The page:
The red-billed Streamertail hummingbird (Trochilus polytmus) is Jamaica's national bird.
I wish I had a camera crew with me today! And hopefully by the end of the day I will at least have still pictures to show you.
Yesterday evening I was called to rescue two baby hummingbirds (streamertails) in Discovery Bay, and it has been an amazing adventure. The babies were discovered by Rita, a young friend of NJCA member 'Jacki Roots', on top of a tomb in the yard, when she noticed the mother bird hovering and chirping frantically over the spot. The twig to which their nest was attached had broken off and fallen from a high ackee tree; the babies didn’t fall out because their little feet were tangled up in the nest – made mostly of nylon pillow stuffing!
Rita picked up the babies just as a dog was about to gobble them up, and she took them to show Jacki, who called me. When I arrived I put the babies into a small carry cage, on a perch, and fed them with glucose solution and a dropper – they perked up immediately. We heard the mother chirping outside, so we put the cage in a crotch of the ackee tree. But Mother wouldn’t go there; she was still hovering over the tomb! We put the cage down on the tomb, doorway up so the babies were sitting just under the opening. Within a couple minutes, Mother appeared and began to feed the babies, even perching on the cage! It was obvious that she was determined to look after them, no matter what.
Night was falling – rain too – so we had to figure out where and how to leave them protected but accessible. Jacki found an old iron stand about 4 feet high, and we put it on top of the place where the nest had fallen. We used a large box (placed on its side) as shelter for the cage, and a piece of board for a roof over that.
This morning [Sunday 11/Nov] it was pouring with rain, and Jacki called to say the babies were alive but cold! One of them had fallen off the perch and was out of reach, and in any case, the mother would not go inside the box shelter to feed them. I went back to Discovery Bay to help figure out what to do – first thing being emergency feeding, much appreciated. Their original nest was ruined, so I had to improvise: I looked around and found an old (large) hair curler – the perfect object to make a new ‘nest’ from! I lined and padded it with paper towel and was able to push a long, skinny piece of iron through two of the holes in order to support the nest inside the little cage, just under the opening where the perch had been before.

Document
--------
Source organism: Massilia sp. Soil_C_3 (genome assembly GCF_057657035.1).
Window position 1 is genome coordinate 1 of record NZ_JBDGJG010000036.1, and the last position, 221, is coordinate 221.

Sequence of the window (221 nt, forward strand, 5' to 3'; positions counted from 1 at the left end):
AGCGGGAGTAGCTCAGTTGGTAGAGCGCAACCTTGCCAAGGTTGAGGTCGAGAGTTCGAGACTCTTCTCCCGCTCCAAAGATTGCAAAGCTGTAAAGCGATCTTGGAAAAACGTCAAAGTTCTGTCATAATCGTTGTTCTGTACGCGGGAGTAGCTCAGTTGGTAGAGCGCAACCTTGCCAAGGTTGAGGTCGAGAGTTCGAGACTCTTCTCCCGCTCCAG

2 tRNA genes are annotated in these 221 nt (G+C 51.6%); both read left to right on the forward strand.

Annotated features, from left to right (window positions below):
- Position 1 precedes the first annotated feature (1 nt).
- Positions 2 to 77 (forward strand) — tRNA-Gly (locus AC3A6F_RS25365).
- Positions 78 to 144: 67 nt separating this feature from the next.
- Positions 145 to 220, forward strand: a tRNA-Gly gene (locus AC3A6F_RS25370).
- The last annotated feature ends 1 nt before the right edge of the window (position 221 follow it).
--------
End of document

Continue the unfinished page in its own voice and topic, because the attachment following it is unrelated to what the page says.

While I was doing this, I put the babies on their stick perch on top of the board beside me. The mother soon arrived to see what was going on. She watched everything, hovered and perched beside the babies on their perch, about one foot from me as I worked to fix up the ‘nest’! As soon as I was finished placing them in the nest and hanging it on the stand (under the board but not in the box) she zoomed in to feed her babies. I left them comfortably snuggled down into their new ‘nest’, sheltered from the rain, with Mother in attendance.
Later on today I will go back to take pictures – can’t believe I left my camera TWICE! Will send pictures when I return.
From: SOS-Wildlife [mailto:firstname.lastname@example.org]
Hi again, Everyone
Here are the pictures of the hummingbirds! I didn’t make it back yesterday because of the deluge, but late this afternoon the rain held up long enough to allow a trip to Discovery Bay for a visit to the hummingbird family, and they were just fine! Barb Zampelli and I got there at about 5:30 pm. The babies were alert and noticeably more feathered than Saturday, when we rescued them from the ground. I took a few pictures of the setting – the iron frame sitting on top of Brother Brown’s tomb, with the little cage hanging from it – then went up close to photograph the babies. I had just taken the first shot when the mother arrived, hovered for a few seconds about six inches in front of my face, decided I was OK, and then pitched on the cage and began to feed the babes – literally under my nose. I held my breath and watched, snapped a couple of quick shots; they were a bit fuzzy – it was gloomy but I didn’t want to use the flash close up.
We waited and watched; it was getting darker. I decided to try one more close-up of the babies, standing a bit further away and zooming in, with the flash on. That’s when I took the picture with my fingers in it. Within seconds, Mother zoomed in and repeated her check of me (I passed the test again) and that’s when I took the next two shots. I couldn’t have asked for better results. Enjoy!
The Setting - Mr. Brown's tomb under the ackee tree in Jacki's backyard, above Discovery Bay.
The babies in their new nest - a partially melted hair curler!
Mother is coming!
Here she is, feeding her babes about 18 inches from my face.
NJCA member Barb Zampelli (L) with Rita Witter, who found the baby hummingbirds in their fallen nest. Everyone at Jacki's yard has been entranced by the hummingbird family. I'll try to put more pictures here soon.